Bernie Goldbach in LIT-Clonmel | Image from Topgold
IF I BELIEVE a lot of the tech press, I'm surrounded by 6000 ghosts on Google Plus. And I like it a lot.
I like watching the ghosts stream by faster on my iOS G+ app than tweets scream by on my Twitter clients. I like the images that dissolve in and out of view, faster than I get on Instagram or Flickr. I'm following fewer than 4000 people but nearly 6000 people are following my musings. And that's just fine because I'm getting longer interactions on G+ than on any other network. That's "longer" in terms of word count and "longer" in terms of length of time between one of my posts and a comment from an interested viewer.
I know that people I follow on Twitter and Facebook won't feel any sort of need to change where they meet and chat so most of the people I'm seeing on G+ are outside of Ireland and that's perfectly fine for the extended social media strategy we have in LIT-Clonmel. We need more of an international audience, as potential students, as potential employers and as potential users of an application we're developing.
I actually look at people who want to connect with me because like any other network, Google+ has its share of hypsters but without the cut-and-thrust that comes with Twitter territory. When traveling through different parts of Ireland, I toggle over to the "nearby" flow to see names and faces of people who have commented locally. I really enjoy following people with stories they tell in words and in photos.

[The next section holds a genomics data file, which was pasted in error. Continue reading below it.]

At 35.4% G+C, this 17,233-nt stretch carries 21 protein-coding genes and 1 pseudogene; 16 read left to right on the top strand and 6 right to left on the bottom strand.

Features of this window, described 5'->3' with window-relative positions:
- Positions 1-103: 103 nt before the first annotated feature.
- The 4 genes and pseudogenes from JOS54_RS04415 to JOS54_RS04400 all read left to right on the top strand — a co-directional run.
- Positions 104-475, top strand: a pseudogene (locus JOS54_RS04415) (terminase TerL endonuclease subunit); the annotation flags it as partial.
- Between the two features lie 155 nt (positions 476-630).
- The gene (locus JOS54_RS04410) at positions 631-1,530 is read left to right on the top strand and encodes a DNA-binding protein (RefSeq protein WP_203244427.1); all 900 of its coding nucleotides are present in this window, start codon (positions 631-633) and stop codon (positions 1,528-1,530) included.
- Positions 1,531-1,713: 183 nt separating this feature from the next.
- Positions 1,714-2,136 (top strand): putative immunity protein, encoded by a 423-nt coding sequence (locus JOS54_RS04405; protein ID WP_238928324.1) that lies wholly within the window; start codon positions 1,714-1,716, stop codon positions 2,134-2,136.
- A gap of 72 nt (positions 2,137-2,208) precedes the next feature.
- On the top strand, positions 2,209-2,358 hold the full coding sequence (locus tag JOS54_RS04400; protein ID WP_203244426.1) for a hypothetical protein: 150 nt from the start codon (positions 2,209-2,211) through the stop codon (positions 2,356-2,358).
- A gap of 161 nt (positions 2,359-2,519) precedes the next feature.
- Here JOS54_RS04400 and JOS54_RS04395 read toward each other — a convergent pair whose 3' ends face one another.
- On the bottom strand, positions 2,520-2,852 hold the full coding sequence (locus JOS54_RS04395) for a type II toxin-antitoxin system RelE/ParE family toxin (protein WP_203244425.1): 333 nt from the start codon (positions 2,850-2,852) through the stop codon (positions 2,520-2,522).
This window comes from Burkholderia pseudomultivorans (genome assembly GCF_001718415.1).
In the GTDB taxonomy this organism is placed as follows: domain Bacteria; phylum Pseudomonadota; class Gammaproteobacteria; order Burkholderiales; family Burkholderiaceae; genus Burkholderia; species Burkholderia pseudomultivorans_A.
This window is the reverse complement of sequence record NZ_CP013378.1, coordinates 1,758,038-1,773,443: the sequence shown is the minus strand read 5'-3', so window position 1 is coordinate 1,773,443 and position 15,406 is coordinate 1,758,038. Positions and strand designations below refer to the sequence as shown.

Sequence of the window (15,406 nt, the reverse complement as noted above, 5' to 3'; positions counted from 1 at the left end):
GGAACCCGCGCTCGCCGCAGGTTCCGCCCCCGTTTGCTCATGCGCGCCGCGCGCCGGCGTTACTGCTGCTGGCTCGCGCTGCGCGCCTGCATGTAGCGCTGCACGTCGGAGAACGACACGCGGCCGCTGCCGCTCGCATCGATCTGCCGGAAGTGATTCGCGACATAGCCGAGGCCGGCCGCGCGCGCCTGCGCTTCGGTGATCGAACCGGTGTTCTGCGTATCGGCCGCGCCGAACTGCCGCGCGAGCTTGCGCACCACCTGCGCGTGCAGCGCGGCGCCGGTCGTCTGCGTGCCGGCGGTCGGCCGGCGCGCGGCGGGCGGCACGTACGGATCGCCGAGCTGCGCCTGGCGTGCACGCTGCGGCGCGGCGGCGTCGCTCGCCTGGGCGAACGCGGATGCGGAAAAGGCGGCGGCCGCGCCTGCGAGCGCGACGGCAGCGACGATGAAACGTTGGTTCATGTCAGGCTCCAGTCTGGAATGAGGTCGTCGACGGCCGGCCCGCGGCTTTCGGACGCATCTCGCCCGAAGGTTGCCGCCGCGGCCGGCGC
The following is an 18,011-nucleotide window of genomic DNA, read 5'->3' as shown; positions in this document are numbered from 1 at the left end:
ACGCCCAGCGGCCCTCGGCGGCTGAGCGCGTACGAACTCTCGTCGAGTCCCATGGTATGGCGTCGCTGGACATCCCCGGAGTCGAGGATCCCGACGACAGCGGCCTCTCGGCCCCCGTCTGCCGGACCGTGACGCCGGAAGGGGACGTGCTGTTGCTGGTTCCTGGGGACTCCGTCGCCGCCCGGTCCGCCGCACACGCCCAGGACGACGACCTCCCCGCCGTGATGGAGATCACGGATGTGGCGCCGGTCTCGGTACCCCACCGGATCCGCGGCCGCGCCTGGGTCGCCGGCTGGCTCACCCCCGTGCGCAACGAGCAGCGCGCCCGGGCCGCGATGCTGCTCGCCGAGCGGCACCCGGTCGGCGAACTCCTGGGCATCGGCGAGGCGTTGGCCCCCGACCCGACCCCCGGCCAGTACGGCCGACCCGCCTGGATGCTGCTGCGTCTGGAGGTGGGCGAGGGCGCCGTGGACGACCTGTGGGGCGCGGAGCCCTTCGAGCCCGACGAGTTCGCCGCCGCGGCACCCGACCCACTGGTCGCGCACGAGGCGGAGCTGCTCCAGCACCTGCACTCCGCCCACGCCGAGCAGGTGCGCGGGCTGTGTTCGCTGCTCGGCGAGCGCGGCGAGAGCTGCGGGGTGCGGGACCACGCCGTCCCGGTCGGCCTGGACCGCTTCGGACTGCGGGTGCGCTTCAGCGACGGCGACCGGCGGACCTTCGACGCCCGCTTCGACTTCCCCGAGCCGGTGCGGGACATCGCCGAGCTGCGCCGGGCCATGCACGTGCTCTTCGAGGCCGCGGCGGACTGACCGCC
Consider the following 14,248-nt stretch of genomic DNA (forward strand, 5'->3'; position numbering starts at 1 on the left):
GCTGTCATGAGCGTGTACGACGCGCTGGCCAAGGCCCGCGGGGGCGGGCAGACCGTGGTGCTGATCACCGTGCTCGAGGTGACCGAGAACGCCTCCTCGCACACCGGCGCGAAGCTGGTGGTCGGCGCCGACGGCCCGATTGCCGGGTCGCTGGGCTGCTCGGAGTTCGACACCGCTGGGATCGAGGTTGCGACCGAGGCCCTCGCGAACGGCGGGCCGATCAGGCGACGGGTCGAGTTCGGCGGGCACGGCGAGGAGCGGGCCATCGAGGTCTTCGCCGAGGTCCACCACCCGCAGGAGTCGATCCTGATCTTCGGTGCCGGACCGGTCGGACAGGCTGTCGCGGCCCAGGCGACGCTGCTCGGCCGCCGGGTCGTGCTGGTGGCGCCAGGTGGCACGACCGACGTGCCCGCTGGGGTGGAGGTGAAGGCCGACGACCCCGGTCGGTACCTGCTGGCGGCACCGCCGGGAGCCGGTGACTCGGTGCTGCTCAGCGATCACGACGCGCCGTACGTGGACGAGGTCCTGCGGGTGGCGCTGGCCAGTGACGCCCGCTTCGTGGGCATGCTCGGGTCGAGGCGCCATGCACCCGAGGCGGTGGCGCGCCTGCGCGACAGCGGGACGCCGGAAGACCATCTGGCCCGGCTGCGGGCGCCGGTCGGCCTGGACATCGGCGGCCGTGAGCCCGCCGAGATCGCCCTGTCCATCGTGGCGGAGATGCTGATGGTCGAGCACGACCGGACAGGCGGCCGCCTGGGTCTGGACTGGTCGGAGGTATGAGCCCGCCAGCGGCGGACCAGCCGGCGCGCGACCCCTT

I jump over to power posters like Mike Elgan and Robert Scoble, not for what they write but for the discoveries that emerge on the heels of comments. I follow a lot of people based on their comments and that has resulted in eclectic bits of information that I often share on Twitter.
Most people don't know that I'm cross-fertilising Twitter from Google Plus because I'm known as @topgold to a lot of people, not as @educast where my G+ activity stream becomes more obvious. (I've five accounts on Twitter so I can easily talk to myself.)
I post most of my stuff to public extended circles and that's the big reason that I always see a red number on the big black bar on top of my Chrome browser. A lot of those 6000 ghosts see my public posts and interact with simple plus-ones or more extensive comments. I also keep some of my stuff semi-private, posting just to myself (handy as a kind of scratch pad) or to family members.
I hope that this summer results in a series of mobile Google Plus posts coming on the heels of the Hangouts on Air that I can now use from my laptop. I think it would be magical to broadcast from my mobile to the public while walking heritage sites in Ireland.
Bernie Goldbach curates links about Google.